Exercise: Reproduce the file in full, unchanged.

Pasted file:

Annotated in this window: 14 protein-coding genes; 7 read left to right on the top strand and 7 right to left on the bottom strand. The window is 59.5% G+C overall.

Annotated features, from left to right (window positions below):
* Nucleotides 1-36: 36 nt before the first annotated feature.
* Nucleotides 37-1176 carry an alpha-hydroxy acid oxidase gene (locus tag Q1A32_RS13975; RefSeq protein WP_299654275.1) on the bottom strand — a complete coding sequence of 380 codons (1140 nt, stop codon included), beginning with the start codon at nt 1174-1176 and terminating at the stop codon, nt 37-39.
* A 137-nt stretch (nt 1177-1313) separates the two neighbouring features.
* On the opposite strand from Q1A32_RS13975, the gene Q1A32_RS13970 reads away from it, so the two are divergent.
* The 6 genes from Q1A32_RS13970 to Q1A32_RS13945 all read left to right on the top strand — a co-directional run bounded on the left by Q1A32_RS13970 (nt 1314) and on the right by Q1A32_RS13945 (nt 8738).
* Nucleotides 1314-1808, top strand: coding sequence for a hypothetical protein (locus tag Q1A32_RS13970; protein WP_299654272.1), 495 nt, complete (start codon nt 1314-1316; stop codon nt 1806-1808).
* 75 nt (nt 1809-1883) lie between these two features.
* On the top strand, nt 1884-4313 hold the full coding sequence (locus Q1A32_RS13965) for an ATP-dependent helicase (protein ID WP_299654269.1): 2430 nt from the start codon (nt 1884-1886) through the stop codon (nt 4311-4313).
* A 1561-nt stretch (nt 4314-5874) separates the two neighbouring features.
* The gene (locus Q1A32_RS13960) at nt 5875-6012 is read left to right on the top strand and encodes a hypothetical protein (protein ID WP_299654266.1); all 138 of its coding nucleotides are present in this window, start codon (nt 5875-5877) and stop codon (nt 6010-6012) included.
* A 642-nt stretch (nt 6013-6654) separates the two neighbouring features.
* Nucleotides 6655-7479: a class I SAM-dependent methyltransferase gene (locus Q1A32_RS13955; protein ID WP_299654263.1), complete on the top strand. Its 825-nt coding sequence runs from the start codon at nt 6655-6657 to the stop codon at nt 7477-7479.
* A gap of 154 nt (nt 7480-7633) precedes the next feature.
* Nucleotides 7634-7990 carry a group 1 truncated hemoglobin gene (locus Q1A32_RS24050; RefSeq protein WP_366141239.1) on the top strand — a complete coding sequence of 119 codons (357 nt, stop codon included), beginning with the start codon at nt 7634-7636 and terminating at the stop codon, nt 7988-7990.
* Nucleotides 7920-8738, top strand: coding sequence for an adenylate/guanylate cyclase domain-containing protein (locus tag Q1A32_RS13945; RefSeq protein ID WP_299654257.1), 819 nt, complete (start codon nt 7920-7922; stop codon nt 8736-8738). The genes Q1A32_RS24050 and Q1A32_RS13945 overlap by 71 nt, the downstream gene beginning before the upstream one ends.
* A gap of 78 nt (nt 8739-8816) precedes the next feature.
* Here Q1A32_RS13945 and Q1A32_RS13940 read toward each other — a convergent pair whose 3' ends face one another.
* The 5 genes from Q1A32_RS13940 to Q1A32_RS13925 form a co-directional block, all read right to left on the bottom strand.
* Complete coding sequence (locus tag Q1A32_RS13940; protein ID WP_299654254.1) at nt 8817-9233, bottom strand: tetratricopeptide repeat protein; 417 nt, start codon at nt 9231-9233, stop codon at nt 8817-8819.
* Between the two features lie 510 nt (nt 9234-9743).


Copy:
Annotated in this window: 14 protein-coding genes; 7 read left to right on the top strand and 7 right to left on the bottom strand. The window is 59.5% G+C overall.

Annotated features, from left to right (window positions below):
* Nucleotides 1-36: 36 nt before the first annotated feature.
* Nucleotides 37-1176 carry an alpha-hydroxy acid oxidase gene (locus tag Q1A32_RS13975; RefSeq protein WP_299654275.1) on the bottom strand — a complete coding sequence of 380 codons (1140 nt, stop codon included), beginning with the start codon at nt 1174-1176 and terminating at the stop codon, nt 37-39.
* A 137-nt stretch (nt 1177-1313) separates the two neighbouring features.
* On the opposite strand from Q1A32_RS13975, the gene Q1A32_RS13970 reads away from it, so the two are divergent.
* The 6 genes from Q1A32_RS13970 to Q1A32_RS13945 all read left to right on the top strand — a co-directional run bounded on the left by Q1A32_RS13970 (nt 1314) and on the right by Q1A32_RS13945 (nt 8738).
* Nucleotides 1314-1808, top strand: coding sequence for a hypothetical protein (locus tag Q1A32_RS13970; protein WP_299654272.1), 495 nt, complete (start codon nt 1314-1316; stop codon nt 1806-1808).
* 75 nt (nt 1809-1883) lie between these two features.
* On the top strand, nt 1884-4313 hold the full coding sequence (locus Q1A32_RS13965) for an ATP-dependent helicase (protein ID WP_299654269.1): 2430 nt from the start codon (nt 1884-1886) through the stop codon (nt 4311-4313).
* A 1561-nt stretch (nt 4314-5874) separates the two neighbouring features.
* The gene (locus Q1A32_RS13960) at nt 5875-6012 is read left to right on the top strand and encodes a hypothetical protein (protein ID WP_299654266.1); all 138 of its coding nucleotides are present in this window, start codon (nt 5875-5877) and stop codon (nt 6010-6012) included.
* A 642-nt stretch (nt 6013-6654) separates the two neighbouring features.
* Nucleotides 6655-7479: a class I SAM-dependent methyltransferase gene (locus Q1A32_RS13955; protein ID WP_299654263.1), complete on the top strand. Its 825-nt coding sequence runs from the start codon at nt 6655-6657 to the stop codon at nt 7477-7479.
* A gap of 154 nt (nt 7480-7633) precedes the next feature.
* Nucleotides 7634-7990 carry a group 1 truncated hemoglobin gene (locus Q1A32_RS24050; RefSeq protein WP_366141239.1) on the top strand — a complete coding sequence of 119 codons (357 nt, stop codon included), beginning with the start codon at nt 7634-7636 and terminating at the stop codon, nt 7988-7990.
* Nucleotides 7920-8738, top strand: coding sequence for an adenylate/guanylate cyclase domain-containing protein (locus tag Q1A32_RS13945; RefSeq protein ID WP_299654257.1), 819 nt, complete (start codon nt 7920-7922; stop codon nt 8736-8738). The genes Q1A32_RS24050 and Q1A32_RS13945 overlap by 71 nt, the downstream gene beginning before the upstream one ends.
* A gap of 78 nt (nt 8739-8816) precedes the next feature.
* Here Q1A32_RS13945 and Q1A32_RS13940 read toward each other — a convergent pair whose 3' ends face one another.
* The 5 genes from Q1A32_RS13940 to Q1A32_RS13925 form a co-directional block, all read right to left on the bottom strand.
* Complete coding sequence (locus tag Q1A32_RS13940; protein ID WP_299654254.1) at nt 8817-9233, bottom strand: tetratricopeptide repeat protein; 417 nt, start codon at nt 9231-9233, stop codon at nt 8817-8819.
* Between the two features lie 510 nt (nt 9234-9743).